9/11 "mastermind" sports camouflage at trial

Khalid Sheikh Mohammed holds up a piece of paper during a court recess at a military tribunal pretrial hearing at the Guantanamo Bay Naval Base in Cuba, Oct. 15, 2012, in this picture of a sketch by courtroom artist Janet Hamlin and reviewed by the U.S. Department of Defense. AP Photo/Janet Hamlin

Updated 2:38 PM ET

GUANTANAMO BAY NAVAL BASE, Cuba A self-styled terrorist mastermind wore a camouflage vest for the first time Wednesday at his military war crimes tribunal, a clothing choice previously denied because of fears it might disrupt the court.

Khalid Sheikh Mohammed, who has told authorities he was the mastermind of the Sept. 11 hijacking plot, wore the woodland-style camouflage vest with a white tunic and turban at a pretrial hearing at the U.S. base in Guantanamo, Cuba.

The 47-year-old prisoner's attire had no apparent effect on the proceedings. Mohammed, who did not attend the first part of the morning court session, sat quietly at the defense table. He made no statements, and no one in the court mentioned his clothing.

Mohammed, whose bushy beard is dyed a rust color with henna, considers himself a prisoner of war, and he wanted the same right to wear a uniform as the Japanese and German troops prosecuted for war crimes after World War II, according to his lawyers.

But when he and a co-defendant sought to wear camouflage items at their May 5 arraignment, their request was denied. At the time, the commander of the Guantanamo Bay prison said the camouflage might make it harder for the military prison guards to gain control if necessary, suggesting the clothing could create confusion about telling the difference between prisoners and fellow troops.

Prosecutors also argued it might make a mockery of the military tribunals.

"The detainee's attire should not transform this commission into a vehicle for propaganda and undermine the atmosphere that is conducive to calm and detached deliberation and determination of the issues," prosecutors wrote in a court motion.

The judge in the case, Army Col. James Pohl, rejected those arguments Tuesday. He dismissed the suggestion that the more than a dozen military members in the courtroom would have any problem distinguishing the bearded defendants. But just to be sure, he specifically prohibited them from wearing any items from U.S. military uniforms.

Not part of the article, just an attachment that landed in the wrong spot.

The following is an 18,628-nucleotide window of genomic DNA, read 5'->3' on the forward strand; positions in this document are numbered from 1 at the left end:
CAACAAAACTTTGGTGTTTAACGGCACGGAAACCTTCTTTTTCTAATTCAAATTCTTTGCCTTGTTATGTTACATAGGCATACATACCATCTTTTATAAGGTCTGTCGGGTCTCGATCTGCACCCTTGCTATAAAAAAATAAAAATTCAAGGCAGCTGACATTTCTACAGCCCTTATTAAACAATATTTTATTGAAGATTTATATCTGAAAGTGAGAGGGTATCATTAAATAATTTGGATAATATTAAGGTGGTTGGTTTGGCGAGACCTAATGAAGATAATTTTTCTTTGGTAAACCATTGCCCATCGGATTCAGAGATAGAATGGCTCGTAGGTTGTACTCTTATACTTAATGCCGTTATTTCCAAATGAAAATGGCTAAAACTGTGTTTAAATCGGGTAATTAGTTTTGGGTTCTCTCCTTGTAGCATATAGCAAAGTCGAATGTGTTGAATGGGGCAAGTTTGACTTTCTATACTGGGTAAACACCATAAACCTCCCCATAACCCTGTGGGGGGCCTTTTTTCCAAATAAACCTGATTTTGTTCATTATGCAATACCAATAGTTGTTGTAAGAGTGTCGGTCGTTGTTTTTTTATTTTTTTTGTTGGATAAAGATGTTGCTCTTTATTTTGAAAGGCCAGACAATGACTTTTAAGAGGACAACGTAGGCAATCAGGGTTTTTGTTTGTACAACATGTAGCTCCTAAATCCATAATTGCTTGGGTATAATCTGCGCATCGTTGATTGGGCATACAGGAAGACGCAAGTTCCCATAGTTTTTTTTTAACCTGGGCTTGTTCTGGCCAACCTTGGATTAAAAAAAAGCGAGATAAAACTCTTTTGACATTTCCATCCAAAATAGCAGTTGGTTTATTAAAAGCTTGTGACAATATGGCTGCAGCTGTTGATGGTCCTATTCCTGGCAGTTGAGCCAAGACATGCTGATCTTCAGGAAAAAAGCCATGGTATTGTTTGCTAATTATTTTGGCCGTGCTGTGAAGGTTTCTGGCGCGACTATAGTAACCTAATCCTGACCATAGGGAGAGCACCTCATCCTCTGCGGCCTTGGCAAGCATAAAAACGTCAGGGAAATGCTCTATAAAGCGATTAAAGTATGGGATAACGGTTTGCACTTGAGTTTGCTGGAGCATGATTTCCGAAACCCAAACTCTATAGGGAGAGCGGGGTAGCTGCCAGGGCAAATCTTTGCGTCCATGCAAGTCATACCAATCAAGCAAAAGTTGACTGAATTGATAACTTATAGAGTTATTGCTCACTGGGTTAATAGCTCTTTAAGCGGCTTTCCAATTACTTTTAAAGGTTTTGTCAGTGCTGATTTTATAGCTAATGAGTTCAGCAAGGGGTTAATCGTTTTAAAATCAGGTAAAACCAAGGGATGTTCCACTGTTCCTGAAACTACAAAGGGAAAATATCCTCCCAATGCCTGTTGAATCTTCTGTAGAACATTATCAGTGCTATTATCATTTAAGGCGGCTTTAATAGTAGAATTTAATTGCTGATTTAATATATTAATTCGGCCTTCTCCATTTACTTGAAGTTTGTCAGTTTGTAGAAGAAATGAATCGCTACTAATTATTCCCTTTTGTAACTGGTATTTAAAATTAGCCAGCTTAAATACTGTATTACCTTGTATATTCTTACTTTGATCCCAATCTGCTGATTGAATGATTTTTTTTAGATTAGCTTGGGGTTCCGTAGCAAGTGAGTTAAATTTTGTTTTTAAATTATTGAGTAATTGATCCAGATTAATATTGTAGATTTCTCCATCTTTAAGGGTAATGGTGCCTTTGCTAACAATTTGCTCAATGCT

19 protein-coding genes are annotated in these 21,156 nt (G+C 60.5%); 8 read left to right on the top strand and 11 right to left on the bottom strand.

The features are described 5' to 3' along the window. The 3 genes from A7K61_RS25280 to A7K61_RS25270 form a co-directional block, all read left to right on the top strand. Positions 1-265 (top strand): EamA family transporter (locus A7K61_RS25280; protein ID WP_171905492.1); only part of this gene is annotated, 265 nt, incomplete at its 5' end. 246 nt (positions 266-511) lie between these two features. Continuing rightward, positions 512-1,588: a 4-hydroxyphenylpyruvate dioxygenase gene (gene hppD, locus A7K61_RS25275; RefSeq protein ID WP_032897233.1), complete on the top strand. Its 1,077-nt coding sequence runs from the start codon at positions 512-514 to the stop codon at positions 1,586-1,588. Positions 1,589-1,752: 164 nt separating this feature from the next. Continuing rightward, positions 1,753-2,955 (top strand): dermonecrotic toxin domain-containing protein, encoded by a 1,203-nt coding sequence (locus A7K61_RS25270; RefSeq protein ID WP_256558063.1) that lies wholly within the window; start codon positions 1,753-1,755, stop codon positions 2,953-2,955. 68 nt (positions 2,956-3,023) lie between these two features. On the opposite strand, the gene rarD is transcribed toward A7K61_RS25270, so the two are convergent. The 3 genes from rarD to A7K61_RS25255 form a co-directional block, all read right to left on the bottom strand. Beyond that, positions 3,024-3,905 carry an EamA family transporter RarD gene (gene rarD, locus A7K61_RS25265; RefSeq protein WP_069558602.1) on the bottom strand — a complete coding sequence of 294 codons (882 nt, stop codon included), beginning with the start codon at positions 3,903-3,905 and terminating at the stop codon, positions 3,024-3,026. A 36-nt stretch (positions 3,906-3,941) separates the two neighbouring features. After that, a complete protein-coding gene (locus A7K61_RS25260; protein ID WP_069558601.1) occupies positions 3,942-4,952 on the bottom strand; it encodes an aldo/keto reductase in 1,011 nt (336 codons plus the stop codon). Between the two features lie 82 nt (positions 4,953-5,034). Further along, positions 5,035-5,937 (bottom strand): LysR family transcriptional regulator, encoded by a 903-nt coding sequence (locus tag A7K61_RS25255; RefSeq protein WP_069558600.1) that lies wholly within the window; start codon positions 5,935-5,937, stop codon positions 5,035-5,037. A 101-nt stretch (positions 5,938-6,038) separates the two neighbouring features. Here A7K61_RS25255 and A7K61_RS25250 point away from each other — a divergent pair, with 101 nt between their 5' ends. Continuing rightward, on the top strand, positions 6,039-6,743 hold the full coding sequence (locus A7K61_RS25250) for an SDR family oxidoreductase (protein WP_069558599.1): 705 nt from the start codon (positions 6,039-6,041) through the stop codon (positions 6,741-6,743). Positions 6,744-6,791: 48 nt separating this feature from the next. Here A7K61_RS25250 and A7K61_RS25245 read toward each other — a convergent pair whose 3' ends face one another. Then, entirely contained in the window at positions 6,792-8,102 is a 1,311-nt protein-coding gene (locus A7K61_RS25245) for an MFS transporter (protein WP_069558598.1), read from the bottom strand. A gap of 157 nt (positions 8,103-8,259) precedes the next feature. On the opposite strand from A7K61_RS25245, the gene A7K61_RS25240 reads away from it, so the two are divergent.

There was no apparent reaction to the camouflage from the small group of relatives of Sept. 11 victims who were chosen by lottery to view the proceedings at the base. One of them, Al Acquaviva, stood at the soundproof glass that separates spectators from the courtroom and held up a photo of his son Paul, who was killed in the World Trade Center, as Mohammed was entering the courtroom.

"I hope he looks," Acquaviva, who lives in Wayne, N.J., muttered to himself.

Most of Wednesday's hearing dealt with security rules that the government has proposed to prevent the inadvertent release of classified information. The government has already acknowledged some details about the secret prisons, including the fact that Mohammed was water-boarded 183 times, but prosecutors have said that restrictions are necessary to prevent the release of information that would reveal information about intelligence sources and methods.

A lawyer for the American Civil Liberties Union, Hina Shamsi, urged the judge to reject them, arguing that they were overly broad and intended not to protect national security so much as to prevent the public from learning more details about the harsh confinement of the defendants in the CIA's prisons overseas.

"We are aware, your honor, of no other protective order that is as radical as what the government is asking you to judicially bless here," Shamsi said.

But government prosecutor Joanna Baltes said the ACLU and other critics of the proposed rules are exaggerating the restrictions. She said the rules are similar to those in major terrorism cases in civilian courts.

"I think it is a very inflammatory allegation for the ACLU to come in and claim they have never seen anything like this," Baltes said.

Mohammed and his four co-defendants are accused of planning and aiding the attacks on Sept. 11, 2001. They face charges that include terrorism, conspiracy and 2,976 counts of murder in violation of the law of war, one count for each known victim of the Sept. 11 attacks at the time the charges were filed. They could get the death penalty if convicted.

The court is holding a hearing this week on about two dozen pretrial motions in preparation for a trial that is likely at least a year away.

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